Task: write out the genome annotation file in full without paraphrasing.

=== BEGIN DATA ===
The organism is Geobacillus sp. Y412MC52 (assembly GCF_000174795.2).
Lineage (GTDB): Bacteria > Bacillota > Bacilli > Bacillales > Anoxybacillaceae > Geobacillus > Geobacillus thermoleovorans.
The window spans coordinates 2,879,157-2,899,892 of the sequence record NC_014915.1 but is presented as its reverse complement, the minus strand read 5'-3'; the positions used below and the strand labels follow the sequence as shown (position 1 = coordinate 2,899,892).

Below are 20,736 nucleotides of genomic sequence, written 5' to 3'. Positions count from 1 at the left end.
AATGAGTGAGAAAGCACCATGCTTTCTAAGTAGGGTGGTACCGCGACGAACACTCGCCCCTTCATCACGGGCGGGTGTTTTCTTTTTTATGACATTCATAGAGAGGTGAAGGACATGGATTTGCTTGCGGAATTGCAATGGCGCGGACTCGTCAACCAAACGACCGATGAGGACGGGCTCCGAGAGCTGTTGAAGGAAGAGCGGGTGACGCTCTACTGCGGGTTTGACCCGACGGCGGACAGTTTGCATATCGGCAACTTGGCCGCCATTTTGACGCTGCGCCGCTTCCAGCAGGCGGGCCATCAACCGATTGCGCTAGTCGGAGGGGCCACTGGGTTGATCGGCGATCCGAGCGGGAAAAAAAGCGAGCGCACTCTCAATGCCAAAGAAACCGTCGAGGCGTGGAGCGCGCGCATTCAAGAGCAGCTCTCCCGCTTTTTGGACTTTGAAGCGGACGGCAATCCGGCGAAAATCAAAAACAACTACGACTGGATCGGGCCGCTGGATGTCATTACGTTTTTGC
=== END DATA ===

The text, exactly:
The organism is Geobacillus sp. Y412MC52 (assembly GCF_000174795.2).
Lineage (GTDB): Bacteria > Bacillota > Bacilli > Bacillales > Anoxybacillaceae > Geobacillus > Geobacillus thermoleovorans.
The window spans coordinates 2,879,157-2,899,892 of the sequence record NC_014915.1 but is presented as its reverse complement, the minus strand read 5'-3'; the positions used below and the strand labels follow the sequence as shown (position 1 = coordinate 2,899,892).

Below are 20,736 nucleotides of genomic sequence, written 5' to 3'. Positions count from 1 at the left end.
AATGAGTGAGAAAGCACCATGCTTTCTAAGTAGGGTGGTACCGCGACGAACACTCGCCCCTTCATCACGGGCGGGTGTTTTCTTTTTTATGACATTCATAGAGAGGTGAAGGACATGGATTTGCTTGCGGAATTGCAATGGCGCGGACTCGTCAACCAAACGACCGATGAGGACGGGCTCCGAGAGCTGTTGAAGGAAGAGCGGGTGACGCTCTACTGCGGGTTTGACCCGACGGCGGACAGTTTGCATATCGGCAACTTGGCCGCCATTTTGACGCTGCGCCGCTTCCAGCAGGCGGGCCATCAACCGATTGCGCTAGTCGGAGGGGCCACTGGGTTGATCGGCGATCCGAGCGGGAAAAAAAGCGAGCGCACTCTCAATGCCAAAGAAACCGTCGAGGCGTGGAGCGCGCGCATTCAAGAGCAGCTCTCCCGCTTTTTGGACTTTGAAGCGGACGGCAATCCGGCGAAAATCAAAAACAACTACGACTGGATCGGGCCGCTGGATGTCATTACGTTTTTGC